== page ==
Oct. 6, 2017 — Users of the ever-growing Norwalk River Valley Trail will have a safer route through the Mathews Park area thanks to a rerouting project set to begin shortly.
The trail now goes through Devon’s Playground and presents a risk of bicycles and children colliding. The new route will run from Crescent Street through historic Pine Island Cemetery to Lockwood Mathews Park.
“The proposed alternative route through the cemetery makes much more sense from a safety standpoint,” said Susan Sweitzer, senior project manager at the Norwalk Redevelopment Agency.
The Redevelopment Agency and Norwalk Historical Commission are spearheading the project with the agency providing capital dollars to create the new trail stretch.
Resources Services of Bridgeport was awarded the $48,025 contract for the trail construction project. The company expects to complete the new trail by Nov. 1. Two trail sections will be built through Pine Island Cemetery, one compliant with the Americans With Disabilities Act, the other along a slope.
Sep. 30, 2017 — Standing at the start of a small hiking trail near the Ridgefield-Redding town line, Danielle Bottinger and her 8-year-old daughter explained how just an hour before a clearing in the bushes was filled with invasive plants.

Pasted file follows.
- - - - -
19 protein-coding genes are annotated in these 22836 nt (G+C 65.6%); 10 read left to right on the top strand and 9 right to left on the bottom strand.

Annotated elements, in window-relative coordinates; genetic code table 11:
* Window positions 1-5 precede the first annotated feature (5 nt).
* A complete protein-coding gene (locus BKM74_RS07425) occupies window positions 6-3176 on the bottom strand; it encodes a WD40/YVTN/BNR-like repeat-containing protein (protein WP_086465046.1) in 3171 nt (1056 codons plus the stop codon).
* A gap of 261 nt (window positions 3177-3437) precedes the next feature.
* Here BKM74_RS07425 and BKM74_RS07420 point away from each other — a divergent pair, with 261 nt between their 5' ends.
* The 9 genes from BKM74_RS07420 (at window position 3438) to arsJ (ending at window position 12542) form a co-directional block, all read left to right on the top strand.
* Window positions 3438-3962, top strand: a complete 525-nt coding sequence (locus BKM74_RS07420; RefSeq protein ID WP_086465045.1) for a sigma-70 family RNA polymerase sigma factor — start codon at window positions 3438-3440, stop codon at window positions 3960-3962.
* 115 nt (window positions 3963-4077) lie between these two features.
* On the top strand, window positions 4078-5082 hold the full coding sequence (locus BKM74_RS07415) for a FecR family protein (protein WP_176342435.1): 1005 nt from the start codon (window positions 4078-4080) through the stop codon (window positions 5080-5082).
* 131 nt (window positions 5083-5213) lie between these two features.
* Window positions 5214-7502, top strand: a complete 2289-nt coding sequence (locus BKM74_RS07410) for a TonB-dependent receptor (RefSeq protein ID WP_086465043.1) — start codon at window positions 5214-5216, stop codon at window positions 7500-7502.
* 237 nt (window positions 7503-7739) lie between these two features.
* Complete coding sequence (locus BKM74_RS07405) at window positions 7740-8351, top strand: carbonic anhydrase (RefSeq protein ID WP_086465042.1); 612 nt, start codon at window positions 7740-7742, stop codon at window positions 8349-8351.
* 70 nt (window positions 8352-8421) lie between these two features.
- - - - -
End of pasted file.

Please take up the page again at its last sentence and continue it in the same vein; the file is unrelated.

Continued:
“We cleared out that whole space and made that giant pile of evil knotweed,” said Bottinger, a Wilton resident, pointing to the heap of invasive Japanese plants nearby.
She and her family were among the 60 volunteers that spent Saturday morning clearing debris, removing invasive plants and planting native pollinator-friendly plants along the trail in celebration of National Public Lands Day.
The event, sponsored by REI and several nature groups, aimed to both preserve the existing pathway and preview what’s to come.
Sept. 27, 2017 – On September 16th, seventeen birdwatchers set out to identify the maximum number of bird species in a single day along the Norwalk River Valley Trail (NRVT).
In the world of birdwatching, this is called a Big Day.